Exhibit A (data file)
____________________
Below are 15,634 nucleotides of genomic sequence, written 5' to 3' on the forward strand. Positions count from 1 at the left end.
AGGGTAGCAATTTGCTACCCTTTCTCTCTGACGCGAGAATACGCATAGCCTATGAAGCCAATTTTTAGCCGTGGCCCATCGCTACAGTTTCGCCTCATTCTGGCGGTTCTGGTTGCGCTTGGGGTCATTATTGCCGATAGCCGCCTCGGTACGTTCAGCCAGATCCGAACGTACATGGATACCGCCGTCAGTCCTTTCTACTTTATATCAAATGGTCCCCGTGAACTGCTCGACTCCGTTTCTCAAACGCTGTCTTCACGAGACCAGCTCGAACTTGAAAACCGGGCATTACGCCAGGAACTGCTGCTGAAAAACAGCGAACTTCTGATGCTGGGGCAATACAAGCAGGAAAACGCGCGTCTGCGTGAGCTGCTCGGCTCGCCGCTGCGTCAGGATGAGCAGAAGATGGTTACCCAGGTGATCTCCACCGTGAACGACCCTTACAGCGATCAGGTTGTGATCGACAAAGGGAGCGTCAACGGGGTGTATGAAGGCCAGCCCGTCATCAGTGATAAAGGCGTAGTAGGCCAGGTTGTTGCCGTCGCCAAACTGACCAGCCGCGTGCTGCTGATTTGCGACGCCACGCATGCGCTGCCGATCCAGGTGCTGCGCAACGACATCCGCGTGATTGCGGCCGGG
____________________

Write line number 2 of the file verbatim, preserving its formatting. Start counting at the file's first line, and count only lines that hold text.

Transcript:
AGGGTAGCAATTTGCTACCCTTTCTCTCTGACGCGAGAATACGCATAGCCTATGAAGCCAATTTTTAGCCGTGGCCCATCGCTACAGTTTCGCCTCATTCTGGCGGTTCTGGTTGCGCTTGGGGTCATTATTGCCGATAGCCGCCTCGGTACGTTCAGCCAGATCCGAACGTACATGGATACCGCCGTCAGTCCTTTCTACTTTATATCAAATGGTCCCCGTGAACTGCTCGACTCCGTTTCTCAAACGCTGTCTTCACGAGACCAGCTCGAACTTGAAAACCGGGCATTACGCCAGGAACTGCTGCTGAAAAACAGCGAACTTCTGATGCTGGGGCAATACAAGCAGGAAAACGCGCGTCTGCGTGAGCTGCTCGGCTCGCCGCTGCGTCAGGATGAGCAGAAGATGGTTACCCAGGTGATCTCCACCGTGAACGACCCTTACAGCGATCAGGTTGTGATCGACAAAGGGAGCGTCAACGGGGTGTATGAAGGCCAGCCCGTCATCAGTGATAAAGGCGTAGTAGGCCAGGTTGTTGCCGTCGCCAAACTGACCAGCCGCGTGCTGCTGATTTGCGACGCCACGCATGCGCTGCCGATCCAGGTGCTGCGCAACGACATCCGCGTGATTGCGGCCGGG